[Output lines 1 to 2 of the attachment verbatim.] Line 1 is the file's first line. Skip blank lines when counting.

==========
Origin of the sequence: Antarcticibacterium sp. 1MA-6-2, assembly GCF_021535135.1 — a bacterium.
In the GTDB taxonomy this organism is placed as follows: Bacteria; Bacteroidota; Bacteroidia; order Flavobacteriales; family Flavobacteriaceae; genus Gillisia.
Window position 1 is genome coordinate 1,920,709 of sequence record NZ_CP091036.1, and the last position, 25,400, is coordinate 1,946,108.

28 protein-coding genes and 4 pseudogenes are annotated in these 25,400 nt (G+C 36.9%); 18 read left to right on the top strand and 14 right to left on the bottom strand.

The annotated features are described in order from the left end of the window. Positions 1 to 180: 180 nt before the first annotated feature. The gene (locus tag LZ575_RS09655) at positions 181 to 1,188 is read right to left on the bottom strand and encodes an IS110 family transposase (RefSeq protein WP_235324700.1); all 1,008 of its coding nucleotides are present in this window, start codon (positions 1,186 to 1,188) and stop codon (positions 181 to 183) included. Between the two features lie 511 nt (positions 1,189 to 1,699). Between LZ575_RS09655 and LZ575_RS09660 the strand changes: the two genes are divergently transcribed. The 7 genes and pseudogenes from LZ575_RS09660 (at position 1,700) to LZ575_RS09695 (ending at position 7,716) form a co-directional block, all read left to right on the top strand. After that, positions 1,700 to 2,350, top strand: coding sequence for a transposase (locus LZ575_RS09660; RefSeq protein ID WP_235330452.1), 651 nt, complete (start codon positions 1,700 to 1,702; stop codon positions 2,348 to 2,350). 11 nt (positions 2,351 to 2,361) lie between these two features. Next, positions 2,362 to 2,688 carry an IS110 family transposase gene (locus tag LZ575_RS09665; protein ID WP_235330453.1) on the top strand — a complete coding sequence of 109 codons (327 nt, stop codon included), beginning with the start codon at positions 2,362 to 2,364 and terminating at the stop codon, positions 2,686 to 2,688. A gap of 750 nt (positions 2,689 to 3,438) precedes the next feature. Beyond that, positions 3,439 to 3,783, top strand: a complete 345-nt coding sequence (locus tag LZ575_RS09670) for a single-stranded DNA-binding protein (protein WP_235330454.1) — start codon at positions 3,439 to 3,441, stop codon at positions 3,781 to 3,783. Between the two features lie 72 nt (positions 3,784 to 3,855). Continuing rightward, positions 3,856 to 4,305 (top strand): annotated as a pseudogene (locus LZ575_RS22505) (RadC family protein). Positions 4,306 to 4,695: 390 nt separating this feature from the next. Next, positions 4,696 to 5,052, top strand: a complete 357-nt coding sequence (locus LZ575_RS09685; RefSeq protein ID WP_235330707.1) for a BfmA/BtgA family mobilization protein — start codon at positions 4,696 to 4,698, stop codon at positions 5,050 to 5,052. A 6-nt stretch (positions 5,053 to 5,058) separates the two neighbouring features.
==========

Origin of the sequence: Antarcticibacterium sp. 1MA-6-2, assembly GCF_021535135.1 — a bacterium.
In the GTDB taxonomy this organism is placed as follows: Bacteria; Bacteroidota; Bacteroidia; order Flavobacteriales; family Flavobacteriaceae; genus Gillisia.